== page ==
public string name;

    void Start() {
        AttachmentPointGroup group = gameObject.GetComponentInParent<AttachmentPointGroup>();
        group.Add(this, name);
    }
}
AttachmentPointGroup.cs
using UnityEngine;
using System.Collections.Generic;

public AttachmentPointGroup : MonoBehavior {
    private Dictionary<string, AttachmentPoint> attachmentPoints = new Dictionary<string, AttachmentPoint>();

    public void Add(AttachmentPoint point, string name) {
        attachmentPoints[name] = point;
    }

    public void Get(string name) {
        return attachmentPoints[name];
    }
}

You add the AttachmentPointGroup on the root element of your character's game object. Then you add AttachmentPoint scripts to any bone you wish to attach things to. The string name lets you specify unique names for each attachment point. You can then get the AttachmentPointGroup component whenever you want to attach things to the hands/head/torso ect.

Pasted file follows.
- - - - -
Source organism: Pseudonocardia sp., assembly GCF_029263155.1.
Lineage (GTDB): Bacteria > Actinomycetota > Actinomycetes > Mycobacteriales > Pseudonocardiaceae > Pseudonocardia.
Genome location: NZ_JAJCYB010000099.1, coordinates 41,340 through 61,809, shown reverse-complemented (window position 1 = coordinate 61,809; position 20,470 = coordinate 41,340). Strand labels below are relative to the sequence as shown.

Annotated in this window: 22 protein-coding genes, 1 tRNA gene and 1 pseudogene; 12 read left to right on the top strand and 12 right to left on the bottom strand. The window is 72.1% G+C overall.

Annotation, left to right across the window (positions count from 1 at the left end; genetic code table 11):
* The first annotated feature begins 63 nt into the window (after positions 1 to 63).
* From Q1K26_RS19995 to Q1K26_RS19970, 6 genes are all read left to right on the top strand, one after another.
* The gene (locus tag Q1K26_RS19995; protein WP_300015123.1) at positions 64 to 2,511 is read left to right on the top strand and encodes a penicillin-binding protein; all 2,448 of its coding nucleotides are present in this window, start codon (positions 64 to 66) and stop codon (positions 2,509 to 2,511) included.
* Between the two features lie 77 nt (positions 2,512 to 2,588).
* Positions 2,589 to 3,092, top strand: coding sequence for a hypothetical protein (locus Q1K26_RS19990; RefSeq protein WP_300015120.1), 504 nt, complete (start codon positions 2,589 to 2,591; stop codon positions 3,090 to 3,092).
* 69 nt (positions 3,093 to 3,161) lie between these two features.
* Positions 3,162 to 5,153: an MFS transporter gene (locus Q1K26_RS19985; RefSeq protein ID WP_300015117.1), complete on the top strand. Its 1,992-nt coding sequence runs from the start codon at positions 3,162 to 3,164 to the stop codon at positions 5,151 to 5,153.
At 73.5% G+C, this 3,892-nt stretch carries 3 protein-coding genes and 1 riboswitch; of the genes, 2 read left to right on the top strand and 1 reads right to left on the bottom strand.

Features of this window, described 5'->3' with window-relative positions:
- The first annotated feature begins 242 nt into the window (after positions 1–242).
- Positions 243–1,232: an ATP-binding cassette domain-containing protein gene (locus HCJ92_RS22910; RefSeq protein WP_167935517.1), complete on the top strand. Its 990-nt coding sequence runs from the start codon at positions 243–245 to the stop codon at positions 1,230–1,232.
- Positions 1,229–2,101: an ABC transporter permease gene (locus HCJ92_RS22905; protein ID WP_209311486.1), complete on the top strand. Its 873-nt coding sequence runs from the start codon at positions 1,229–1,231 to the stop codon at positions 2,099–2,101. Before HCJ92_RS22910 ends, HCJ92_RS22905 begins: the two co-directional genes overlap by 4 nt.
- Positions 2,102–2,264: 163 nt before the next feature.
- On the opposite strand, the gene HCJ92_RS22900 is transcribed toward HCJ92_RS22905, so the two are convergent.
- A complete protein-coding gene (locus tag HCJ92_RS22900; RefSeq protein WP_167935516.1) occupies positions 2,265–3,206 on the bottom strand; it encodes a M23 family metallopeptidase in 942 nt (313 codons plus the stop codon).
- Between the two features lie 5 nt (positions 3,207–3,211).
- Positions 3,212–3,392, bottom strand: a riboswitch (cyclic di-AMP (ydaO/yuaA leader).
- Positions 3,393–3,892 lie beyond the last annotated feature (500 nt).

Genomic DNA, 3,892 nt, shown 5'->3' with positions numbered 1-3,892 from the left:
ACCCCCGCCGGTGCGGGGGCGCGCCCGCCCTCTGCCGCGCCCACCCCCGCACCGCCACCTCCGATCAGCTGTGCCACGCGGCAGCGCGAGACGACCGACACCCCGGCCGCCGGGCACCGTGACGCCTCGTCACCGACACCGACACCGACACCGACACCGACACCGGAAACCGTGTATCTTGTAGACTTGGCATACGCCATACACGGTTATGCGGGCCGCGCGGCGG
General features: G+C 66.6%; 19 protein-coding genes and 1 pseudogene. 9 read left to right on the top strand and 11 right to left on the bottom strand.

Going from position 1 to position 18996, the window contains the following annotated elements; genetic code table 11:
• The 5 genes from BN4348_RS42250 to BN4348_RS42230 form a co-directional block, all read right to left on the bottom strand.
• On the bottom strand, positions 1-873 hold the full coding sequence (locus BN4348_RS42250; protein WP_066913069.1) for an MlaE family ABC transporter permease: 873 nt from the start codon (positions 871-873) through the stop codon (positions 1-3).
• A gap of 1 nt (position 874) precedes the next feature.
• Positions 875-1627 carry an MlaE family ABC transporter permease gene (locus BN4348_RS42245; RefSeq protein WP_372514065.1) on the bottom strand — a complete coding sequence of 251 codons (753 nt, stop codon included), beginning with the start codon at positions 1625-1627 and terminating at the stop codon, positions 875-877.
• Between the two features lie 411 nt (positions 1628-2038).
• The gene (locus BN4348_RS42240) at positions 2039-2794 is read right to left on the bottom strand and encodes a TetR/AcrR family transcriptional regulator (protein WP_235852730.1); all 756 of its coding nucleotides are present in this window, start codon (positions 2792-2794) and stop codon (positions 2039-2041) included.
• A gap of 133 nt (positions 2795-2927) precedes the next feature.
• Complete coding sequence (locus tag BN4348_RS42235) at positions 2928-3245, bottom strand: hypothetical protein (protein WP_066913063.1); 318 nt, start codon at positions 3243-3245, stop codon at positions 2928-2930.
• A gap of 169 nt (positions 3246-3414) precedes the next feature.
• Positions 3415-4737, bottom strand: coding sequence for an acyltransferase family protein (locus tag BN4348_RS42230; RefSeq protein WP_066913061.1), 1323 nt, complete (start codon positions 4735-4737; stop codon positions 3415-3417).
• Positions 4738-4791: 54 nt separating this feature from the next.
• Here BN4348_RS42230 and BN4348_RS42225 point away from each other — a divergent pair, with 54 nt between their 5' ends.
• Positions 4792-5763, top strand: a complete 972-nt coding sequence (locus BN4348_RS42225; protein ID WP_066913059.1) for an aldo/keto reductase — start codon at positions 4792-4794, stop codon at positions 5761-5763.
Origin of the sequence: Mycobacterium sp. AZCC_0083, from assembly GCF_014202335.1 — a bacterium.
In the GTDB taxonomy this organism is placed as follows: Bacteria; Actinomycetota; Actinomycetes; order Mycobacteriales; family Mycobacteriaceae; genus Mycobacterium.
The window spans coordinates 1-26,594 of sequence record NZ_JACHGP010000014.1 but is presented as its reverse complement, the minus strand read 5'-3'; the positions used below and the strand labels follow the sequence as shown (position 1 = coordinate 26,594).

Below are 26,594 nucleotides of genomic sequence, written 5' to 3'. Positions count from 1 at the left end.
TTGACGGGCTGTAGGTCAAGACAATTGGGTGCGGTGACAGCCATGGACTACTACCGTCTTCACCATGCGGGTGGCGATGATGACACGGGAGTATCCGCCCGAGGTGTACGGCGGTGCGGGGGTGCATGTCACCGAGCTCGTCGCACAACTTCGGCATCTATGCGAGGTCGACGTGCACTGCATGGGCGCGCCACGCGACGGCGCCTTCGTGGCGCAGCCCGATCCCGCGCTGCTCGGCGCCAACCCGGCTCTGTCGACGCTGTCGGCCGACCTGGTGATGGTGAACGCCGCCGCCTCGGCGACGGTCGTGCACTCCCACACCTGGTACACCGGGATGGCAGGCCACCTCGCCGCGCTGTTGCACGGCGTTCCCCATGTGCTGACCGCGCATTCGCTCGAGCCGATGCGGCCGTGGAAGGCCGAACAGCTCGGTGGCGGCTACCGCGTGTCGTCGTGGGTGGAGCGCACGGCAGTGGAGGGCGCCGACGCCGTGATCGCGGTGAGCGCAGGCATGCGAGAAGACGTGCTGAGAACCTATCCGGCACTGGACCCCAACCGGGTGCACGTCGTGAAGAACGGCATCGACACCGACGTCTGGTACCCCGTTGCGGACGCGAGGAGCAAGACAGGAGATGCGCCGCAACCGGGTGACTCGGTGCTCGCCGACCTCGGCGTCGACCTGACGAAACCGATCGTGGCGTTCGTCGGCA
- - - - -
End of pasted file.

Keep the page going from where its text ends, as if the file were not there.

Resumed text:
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I'm looking up how to do it in Unity and there's a script for attach objects via a bone. However, I know you can use bone attachments for objects in 3DS MAX and Blender. The only thing would be properly implementing them into the game since UNITY from the way it seems expects you to do it their way. But that is a problem for another day. Thank you so much for your help!! :)


If I were setting up such a system in unity I would create an attachment point script and a attachment point group script

AttachmentPoint.cs
using UnityEngine;

class AttachmentPoint : MonoBehavior {
    public string name;

    void Start() {
        AttachmentPointGroup group = gameObject.GetComponentInParent<AttachmentPointGroup>();
        group.Add(this, name);
    }
}
AttachmentPointGroup.cs
using UnityEngine;
using System.Collections.Generic;

public AttachmentPointGroup : MonoBehavior {
    private Dictionary<string, AttachmentPoint> attachmentPoints = new Dictionary<string, AttachmentPoint>();

    public void Add(AttachmentPoint point, string name) {
        attachmentPoints[name] = point;
    }

    public void Get(string name) {
        return attachmentPoints[name];
    }
}

You add the AttachmentPointGroup on the root element of your character's game object. Then you add AttachmentPoint scripts to any bone you wish to attach things to. The string name lets you specify unique names for each attachment point. You can then get the AttachmentPointGroup component whenever you want to attach things to the hands/head/torso ect.

 

 

I'll save this snippet into Visual Studio, for later use! Thank you!